Devon Herrick of the National Center for Policy Analysis has written an interesting policy brief on the uninsured data, available here.

One of the points he makes is that the percentage of the population lacking coverage has actually fallen compared to a decade ago, which would probably surprise most Americans, given the way the media covers the issue.

As shown in the chart below, the total U.S. population increased by 30 million from 1997 to 2007. During that time, 26.7 million were added to the ranks of the insured, and 3.3 million to the uninsured. That translates into a drop in the uninsured rate from 15.7% to 15.3%.

Income, Poverty, and Health Insurance Coverage in the United States: 2007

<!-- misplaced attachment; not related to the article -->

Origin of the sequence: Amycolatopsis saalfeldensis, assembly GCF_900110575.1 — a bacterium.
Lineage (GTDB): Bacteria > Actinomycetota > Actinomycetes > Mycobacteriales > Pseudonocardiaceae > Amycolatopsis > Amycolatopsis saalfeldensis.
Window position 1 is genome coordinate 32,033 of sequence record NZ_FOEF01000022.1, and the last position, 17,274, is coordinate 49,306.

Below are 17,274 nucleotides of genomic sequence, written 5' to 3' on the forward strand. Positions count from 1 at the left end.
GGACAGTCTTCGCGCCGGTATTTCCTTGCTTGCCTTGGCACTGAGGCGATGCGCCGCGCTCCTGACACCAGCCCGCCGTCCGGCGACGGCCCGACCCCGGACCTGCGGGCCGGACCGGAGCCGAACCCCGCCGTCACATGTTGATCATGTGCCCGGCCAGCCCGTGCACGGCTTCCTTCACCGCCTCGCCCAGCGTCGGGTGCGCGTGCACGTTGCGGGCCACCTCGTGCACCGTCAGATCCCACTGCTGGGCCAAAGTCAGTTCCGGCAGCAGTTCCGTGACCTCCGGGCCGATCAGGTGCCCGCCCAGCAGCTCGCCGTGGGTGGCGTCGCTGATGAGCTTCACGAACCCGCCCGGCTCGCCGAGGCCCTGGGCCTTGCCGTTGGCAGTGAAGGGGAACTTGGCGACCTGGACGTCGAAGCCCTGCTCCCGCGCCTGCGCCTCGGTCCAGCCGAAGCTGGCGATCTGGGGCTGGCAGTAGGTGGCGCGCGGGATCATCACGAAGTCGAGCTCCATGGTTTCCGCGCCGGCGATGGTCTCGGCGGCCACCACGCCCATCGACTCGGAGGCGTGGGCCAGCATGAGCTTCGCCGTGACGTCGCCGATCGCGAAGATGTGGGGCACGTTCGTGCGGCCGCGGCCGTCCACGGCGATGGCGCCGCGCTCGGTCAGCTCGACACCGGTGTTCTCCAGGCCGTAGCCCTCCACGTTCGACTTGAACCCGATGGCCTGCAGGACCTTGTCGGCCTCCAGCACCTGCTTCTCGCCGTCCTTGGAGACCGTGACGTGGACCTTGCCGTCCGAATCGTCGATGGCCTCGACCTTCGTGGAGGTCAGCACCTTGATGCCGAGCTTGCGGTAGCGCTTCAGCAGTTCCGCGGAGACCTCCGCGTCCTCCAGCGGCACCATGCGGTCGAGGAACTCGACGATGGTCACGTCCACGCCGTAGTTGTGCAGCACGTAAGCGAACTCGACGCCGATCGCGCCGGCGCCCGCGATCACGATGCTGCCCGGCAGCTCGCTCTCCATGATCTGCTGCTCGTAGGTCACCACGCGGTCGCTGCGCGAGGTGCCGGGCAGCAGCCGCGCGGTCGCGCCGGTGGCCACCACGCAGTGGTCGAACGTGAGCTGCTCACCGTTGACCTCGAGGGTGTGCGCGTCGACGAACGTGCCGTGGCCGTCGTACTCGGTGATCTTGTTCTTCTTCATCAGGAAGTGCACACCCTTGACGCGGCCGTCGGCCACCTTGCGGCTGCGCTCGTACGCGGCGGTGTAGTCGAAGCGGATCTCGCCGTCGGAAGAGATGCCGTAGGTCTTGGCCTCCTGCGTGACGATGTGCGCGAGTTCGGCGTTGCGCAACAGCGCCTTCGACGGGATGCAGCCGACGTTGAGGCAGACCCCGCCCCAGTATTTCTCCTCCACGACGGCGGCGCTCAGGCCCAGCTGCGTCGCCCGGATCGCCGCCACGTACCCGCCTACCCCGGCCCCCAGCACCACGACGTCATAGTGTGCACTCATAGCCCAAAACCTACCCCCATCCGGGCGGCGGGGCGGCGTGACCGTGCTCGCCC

The primary problem in health care is rapidly rising costs, which is putting financial pressure on low wage earners who struggle to pay premiums for coverage at work or elsewhere. Reform needs to focus on slowing cost escalation for everyone and making portable, affordable insurance available to low wage workers who switch jobs frequently. What’s not needed is a plan to move tens of millions of American with insurance out of what they have today in the name of universality.